Boutrous said the raucous atmosphere of the press conference comes from Trump himself, in the way that he cuts off other reporters and chides them. What may have looked like rude behavior under previous administrations is par for the course under this president.

“President Trump establishes the tenor and tone,” he said.

He also noted instances where Trump has talked of revoking credentials, including in a tweet in May, and in speaking to other reporters on Friday, when he said that others may see their passes pulled on the grounds that the presidency and the White House have to be treated with “respect.”

Both sides agreed that the case is unprecedented, in that no one can think of another instance where a reporter’s credentials were pulled in such a high-profile way. Burnham said that as unusual as it is, Trump is under no obligation to follow his predecessors when it comes to the media.

Boutrous, though, said the judges in the Sherrill case recognized that a press pass can’t be denied arbitrarily.

“The president does not have a right to choose who CNN sends to the White House or who it has as its chief White House correspondent,” Boutrous said.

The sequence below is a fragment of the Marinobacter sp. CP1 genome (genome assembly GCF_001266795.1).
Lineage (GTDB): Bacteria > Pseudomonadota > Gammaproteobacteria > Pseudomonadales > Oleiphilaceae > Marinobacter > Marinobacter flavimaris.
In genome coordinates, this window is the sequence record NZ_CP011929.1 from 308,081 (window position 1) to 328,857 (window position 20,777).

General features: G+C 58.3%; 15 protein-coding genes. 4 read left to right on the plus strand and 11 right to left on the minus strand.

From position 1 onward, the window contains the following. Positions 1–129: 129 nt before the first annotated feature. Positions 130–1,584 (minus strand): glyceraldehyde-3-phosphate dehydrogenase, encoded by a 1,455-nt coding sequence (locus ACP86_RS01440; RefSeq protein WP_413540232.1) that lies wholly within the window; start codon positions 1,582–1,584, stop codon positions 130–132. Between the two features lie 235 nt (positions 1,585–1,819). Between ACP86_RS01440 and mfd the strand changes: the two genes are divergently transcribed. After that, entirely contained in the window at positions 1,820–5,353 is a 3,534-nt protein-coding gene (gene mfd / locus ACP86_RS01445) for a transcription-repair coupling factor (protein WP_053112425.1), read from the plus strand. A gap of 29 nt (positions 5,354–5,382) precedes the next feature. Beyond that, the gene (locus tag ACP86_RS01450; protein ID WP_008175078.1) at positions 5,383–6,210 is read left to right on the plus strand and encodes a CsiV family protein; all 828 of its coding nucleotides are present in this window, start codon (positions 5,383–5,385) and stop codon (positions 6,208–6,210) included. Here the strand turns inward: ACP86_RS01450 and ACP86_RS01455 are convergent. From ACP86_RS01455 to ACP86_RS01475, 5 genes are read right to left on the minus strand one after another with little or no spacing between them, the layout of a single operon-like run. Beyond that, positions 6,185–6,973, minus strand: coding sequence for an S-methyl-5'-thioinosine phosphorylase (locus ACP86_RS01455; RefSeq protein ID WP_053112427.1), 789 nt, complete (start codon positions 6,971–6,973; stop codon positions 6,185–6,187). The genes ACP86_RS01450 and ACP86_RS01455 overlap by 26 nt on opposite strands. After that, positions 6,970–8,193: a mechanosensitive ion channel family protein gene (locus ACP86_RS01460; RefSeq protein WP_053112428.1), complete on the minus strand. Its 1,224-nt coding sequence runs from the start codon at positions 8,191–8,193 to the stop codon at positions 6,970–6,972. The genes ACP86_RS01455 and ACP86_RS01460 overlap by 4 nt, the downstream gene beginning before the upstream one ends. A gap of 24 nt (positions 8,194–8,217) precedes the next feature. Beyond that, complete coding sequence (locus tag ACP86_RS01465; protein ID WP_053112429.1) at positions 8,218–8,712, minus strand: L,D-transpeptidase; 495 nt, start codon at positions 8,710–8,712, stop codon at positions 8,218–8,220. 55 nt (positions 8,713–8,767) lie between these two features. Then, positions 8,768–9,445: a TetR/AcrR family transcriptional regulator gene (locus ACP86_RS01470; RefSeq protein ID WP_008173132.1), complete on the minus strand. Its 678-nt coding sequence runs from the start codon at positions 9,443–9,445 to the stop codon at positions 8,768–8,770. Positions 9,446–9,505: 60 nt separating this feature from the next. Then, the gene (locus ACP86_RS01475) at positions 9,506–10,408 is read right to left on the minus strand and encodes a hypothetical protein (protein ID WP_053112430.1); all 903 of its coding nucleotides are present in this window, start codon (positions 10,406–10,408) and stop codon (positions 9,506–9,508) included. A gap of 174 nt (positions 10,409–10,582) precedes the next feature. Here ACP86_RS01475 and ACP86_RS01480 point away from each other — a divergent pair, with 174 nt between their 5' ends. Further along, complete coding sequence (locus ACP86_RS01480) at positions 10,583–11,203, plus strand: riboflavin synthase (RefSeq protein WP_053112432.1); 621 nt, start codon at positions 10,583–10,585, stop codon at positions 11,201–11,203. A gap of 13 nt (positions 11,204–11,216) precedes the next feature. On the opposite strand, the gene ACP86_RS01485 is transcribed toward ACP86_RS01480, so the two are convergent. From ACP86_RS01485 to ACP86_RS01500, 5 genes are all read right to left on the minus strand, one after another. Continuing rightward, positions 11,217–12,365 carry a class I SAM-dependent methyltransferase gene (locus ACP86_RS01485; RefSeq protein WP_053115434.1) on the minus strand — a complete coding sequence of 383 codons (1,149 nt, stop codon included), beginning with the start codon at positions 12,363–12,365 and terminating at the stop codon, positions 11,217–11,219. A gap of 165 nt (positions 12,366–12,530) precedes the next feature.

Kelly gave some signals that at this stage of the litigation, he was looking for a way to decide without getting to the merits how far the First Amendment protects journalists’ access to the White House.

The Sherrill case makes it pretty clear that the Secret Service has to follow a procedure of notice and rebuttal in denying of access to the White House grounds. The Trump administration argued that the Sherrill case was narrow and had to do merely with the Secret Service approval, and that it did not address how the White House press office could weigh whether to grant a pass.

On that point, the Trump administration believes that the due process given to Acosta was “more than adequate,” in the words of Burnham, and that it started when Trump called him “rude.” That was fair enough warning that Acosta was out of line.

Boutrous, though, said that such an argument doesn’t make sense because “there has never been a standard” for what constitutes a type of “rude” behavior at a presidential press conference that would warrant the revocation of credentials. Trump, he said, “encourages that kind of rough and tumble discussion.”